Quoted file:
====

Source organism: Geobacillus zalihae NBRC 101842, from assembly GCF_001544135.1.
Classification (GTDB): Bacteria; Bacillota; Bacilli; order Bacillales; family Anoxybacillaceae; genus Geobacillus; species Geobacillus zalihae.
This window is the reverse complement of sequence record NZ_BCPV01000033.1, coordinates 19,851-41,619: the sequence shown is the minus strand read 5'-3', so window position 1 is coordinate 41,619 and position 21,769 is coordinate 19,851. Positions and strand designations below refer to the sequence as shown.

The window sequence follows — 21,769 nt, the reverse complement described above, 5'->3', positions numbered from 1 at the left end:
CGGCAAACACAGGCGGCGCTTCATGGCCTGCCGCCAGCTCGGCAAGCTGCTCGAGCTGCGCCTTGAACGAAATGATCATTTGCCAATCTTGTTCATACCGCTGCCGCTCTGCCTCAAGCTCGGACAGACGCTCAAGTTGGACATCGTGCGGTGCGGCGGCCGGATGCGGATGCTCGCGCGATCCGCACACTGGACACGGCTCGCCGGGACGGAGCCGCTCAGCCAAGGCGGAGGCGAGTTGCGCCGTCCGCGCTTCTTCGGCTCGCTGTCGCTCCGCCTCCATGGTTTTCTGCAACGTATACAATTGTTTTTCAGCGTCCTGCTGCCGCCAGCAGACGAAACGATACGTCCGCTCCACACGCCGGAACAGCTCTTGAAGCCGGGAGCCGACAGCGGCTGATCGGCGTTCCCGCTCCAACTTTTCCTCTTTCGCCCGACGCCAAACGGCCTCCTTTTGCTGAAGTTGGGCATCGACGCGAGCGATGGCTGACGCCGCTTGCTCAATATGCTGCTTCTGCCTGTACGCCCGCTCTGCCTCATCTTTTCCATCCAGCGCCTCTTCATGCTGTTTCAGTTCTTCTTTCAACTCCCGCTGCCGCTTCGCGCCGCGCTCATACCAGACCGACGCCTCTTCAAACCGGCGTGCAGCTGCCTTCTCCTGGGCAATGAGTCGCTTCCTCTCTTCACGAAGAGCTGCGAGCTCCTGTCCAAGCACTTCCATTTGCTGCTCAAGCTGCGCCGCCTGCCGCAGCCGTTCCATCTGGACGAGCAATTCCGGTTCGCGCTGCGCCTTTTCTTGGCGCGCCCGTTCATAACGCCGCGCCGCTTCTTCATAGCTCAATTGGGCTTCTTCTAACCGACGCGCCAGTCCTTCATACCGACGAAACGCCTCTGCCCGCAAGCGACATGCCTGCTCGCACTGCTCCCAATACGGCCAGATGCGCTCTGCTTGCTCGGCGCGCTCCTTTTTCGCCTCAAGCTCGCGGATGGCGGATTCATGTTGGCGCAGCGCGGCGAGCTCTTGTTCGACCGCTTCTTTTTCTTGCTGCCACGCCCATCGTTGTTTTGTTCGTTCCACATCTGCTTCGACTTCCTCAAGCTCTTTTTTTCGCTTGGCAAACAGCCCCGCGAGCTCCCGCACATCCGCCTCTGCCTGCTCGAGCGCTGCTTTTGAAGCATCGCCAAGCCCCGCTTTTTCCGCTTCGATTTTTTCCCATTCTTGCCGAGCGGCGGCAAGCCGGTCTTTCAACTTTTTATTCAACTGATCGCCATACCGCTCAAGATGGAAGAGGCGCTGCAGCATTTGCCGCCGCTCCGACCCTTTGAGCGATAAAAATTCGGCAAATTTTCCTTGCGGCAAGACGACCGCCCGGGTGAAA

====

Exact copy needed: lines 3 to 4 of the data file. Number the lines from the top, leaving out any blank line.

This window is the reverse complement of sequence record NZ_BCPV01000033.1, coordinates 19,851-41,619: the sequence shown is the minus strand read 5'-3', so window position 1 is coordinate 41,619 and position 21,769 is coordinate 19,851. Positions and strand designations below refer to the sequence as shown.

The window sequence follows — 21,769 nt, the reverse complement described above, 5'->3', positions numbered from 1 at the left end: